Seventh grade social studies teacher Michael Grether describes how obtaining a master’s degree earns a teacher the respect of his or her peers, in addition to the respect of parents, students, and administrators.
Michael Grether loves history.
He loves the fact that it’s living, breathing, beautiful, ugly, vibrant, and personal, with countless connections to the present. But during his first year of teaching social studies at Leesville Road Middle School in North Carolina, he realized he wanted more. He wanted to be able to approach the subject of social studies with rigorous efficiency and professionalism.
To reach this goal, Grether enrolled in the online master’s in curriculum, instruction, and assessment program at Walden University.
“What I found when I got in was all the information I wished I had learned in my bachelor’s program,” Grether said. “I feel I learned more in my first course than I did in my four years of college.”
A master’s program in curriculum, instruction, and assessment centers on learning how to respond to a student’s individual learning patterns, and then adjusting instruction and assessment techniques to meet a student’s needs.
Curriculum, instruction, and assessment?
In today’s educational landscape, teachers need a wide range of skills in curriculum, instruction, and assessment to meet the educational needs of their students.
Read more about focusing on curriculum, instruction, and assessment…
Earning a degree online first appealed to Grether because it allowed him to maintain a full-time teaching schedule, while also attending classes. As a teacher and a coach, his online degree program was flexible enough for him to fit class time into the nooks and crannies of his schedule. Even though some individuals believe that online classes might be less demanding, Grether says that isn’t the case.
“In an online program, you need to answer every question, do every reading, complete every assignment,” said Grether. “It’s 100 percent work from everyone – no time to slack off if you want to earn the points.”
Walden University sets their schedule into five-week blocks, where students take one class for five intense weeks of study. Each week, students watch a video or lecture, participate in reading and response exercises with classmates, and then write papers making connections between the readings and discussions once or twice a week.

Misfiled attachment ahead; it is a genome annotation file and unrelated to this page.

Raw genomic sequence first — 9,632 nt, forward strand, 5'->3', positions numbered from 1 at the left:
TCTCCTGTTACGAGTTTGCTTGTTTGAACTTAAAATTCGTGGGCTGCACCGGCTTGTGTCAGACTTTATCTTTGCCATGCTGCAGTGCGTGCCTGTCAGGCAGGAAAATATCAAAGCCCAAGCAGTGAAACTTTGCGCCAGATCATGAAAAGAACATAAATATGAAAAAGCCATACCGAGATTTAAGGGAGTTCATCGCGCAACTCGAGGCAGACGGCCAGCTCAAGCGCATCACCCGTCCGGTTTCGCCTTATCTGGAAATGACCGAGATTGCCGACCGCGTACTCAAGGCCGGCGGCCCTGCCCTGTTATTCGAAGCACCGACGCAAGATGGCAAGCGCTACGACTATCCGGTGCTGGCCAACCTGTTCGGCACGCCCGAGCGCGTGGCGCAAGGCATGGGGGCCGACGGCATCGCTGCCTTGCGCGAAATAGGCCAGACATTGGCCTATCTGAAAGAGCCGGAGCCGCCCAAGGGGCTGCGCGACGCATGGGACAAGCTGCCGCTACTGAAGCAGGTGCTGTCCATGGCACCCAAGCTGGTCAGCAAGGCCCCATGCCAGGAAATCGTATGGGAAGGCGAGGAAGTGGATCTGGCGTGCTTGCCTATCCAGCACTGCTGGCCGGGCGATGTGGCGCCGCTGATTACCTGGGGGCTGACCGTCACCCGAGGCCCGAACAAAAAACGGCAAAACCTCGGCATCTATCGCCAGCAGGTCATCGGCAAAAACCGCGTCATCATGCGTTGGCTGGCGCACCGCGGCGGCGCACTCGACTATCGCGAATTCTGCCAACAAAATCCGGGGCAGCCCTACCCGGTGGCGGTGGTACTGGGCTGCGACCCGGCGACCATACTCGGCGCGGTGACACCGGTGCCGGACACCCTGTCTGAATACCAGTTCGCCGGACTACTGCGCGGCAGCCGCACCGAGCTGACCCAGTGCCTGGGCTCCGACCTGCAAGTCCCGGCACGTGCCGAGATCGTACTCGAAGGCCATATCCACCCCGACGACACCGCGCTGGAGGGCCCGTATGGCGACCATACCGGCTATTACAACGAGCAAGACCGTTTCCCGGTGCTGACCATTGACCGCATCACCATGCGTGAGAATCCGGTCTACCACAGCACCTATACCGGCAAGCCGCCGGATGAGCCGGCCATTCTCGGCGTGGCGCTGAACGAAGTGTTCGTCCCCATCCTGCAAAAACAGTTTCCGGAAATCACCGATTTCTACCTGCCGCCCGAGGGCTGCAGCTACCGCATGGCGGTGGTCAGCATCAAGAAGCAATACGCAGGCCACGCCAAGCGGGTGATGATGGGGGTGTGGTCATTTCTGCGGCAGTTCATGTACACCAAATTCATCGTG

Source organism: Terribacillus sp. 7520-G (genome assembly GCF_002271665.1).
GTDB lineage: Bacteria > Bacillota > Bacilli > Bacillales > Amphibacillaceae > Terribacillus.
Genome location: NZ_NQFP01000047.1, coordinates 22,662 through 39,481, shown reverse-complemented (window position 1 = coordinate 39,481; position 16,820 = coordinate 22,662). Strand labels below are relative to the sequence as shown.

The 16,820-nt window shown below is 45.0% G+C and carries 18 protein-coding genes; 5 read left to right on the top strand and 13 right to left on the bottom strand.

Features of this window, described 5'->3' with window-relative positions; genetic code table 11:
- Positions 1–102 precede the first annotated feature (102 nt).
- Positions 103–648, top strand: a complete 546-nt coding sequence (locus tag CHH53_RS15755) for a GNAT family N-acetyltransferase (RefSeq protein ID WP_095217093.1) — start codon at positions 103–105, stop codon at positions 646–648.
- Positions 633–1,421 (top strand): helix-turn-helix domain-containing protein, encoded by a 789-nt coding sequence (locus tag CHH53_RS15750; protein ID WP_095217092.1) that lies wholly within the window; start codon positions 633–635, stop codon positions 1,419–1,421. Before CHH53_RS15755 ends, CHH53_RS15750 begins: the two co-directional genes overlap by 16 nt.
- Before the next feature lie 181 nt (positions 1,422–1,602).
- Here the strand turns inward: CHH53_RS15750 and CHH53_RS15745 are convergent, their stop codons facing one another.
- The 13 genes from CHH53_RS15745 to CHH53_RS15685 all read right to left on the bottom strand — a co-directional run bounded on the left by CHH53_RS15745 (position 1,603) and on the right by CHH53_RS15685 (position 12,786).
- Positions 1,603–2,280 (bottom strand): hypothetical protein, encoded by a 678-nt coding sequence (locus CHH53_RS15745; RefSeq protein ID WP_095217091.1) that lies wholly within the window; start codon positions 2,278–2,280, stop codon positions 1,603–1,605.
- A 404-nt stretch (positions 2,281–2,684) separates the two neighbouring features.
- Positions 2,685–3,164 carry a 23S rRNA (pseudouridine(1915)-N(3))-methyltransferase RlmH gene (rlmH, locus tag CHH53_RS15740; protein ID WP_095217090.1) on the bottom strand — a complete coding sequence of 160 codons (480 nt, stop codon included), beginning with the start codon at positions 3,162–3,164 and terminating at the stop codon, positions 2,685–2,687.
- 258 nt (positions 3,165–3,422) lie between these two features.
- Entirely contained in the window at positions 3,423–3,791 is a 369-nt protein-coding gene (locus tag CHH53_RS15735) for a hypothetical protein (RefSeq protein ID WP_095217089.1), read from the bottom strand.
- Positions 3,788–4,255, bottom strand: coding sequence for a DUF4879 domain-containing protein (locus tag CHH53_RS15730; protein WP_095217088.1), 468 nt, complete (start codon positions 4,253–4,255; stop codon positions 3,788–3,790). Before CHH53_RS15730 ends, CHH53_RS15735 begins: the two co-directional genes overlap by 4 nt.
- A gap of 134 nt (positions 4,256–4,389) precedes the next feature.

Grether says that his program reshaped his mindset on teaching. Now, he feels confident when dealing with multiple intelligences, breaking down which lessons speak to which students, and planning out his curriculum on a macro and micro scale.
“It revolutionized me as a teacher,” he said. “It took my game to a whole new level. It was like jumping from the minor leagues to the major leagues in terms of teaching techniques, abilities, and the levels of external rewards that have sprung forth.”
When instructing social studies, Grether loves to make connections between the past and the present. Using the skills he’s gained through his master’s program, he is able to cater to individual student interests more efficiently, bringing the history to life in front of his class.
Other than the teaching skills and confidence he’s gained, Grether believes that the largest benefit of a master’s degree in education is the level of authority it affords him.
The world of education today is becoming increasingly standardized, where policy makers require teachers to teach their students to the test. Grether notes that this standardization is stifling some of the creativity that once defined teaching.
Earning a master’s degree is beneficial for teachers who wish to fight against some of this standardization, allowing them more wiggle room and providing them resources to back up curriculum changes they wish to make.
Grether says the level of respect and authority a master’s degree gives him allows him to argue researched-based methods of different teaching techniques, giving him opportunities to speak with his school administrators about curriculum adjustments.
“It gives me the knowledge and level of authority to stand and advocate for [my students], and do what’s best for my classroom,” Grether said. “And it’s doing it in a way based on theories and ideas. I’ve found much more openness and acceptance from the administration because of that.”
It’s widely accepted that one of the greatest challenges of teaching is dealing with parents. Grether says holding a master’s degree earns an automatic level of respect from the parents he speaks with. Of course, methods must be backed up by results, but he says he doesn’t have parents talking down to him, or telling him how to teach.
Grether believes this respect will also transfer over into the world of politics eventually.
By earning master’s degrees, teachers can move up into administrative and educational policy positions, where they can make a true difference, Grether says. As more experienced teachers enter the professional realm, Grether hopes policy makers will step away from the standardization of learning that has become so prevalent.
“If we want to regain our position that we should have as leaders, advocates, and cornerstones to build a solid future, we have to be taking steps to show why it is we deserve it,” Grether said. “We can’t just throw a textbook in front of a kid and say, ‘do this.’ But if we have these degrees and show the extra effort and the art behind the teaching, we earn the respect of leaders and the community.”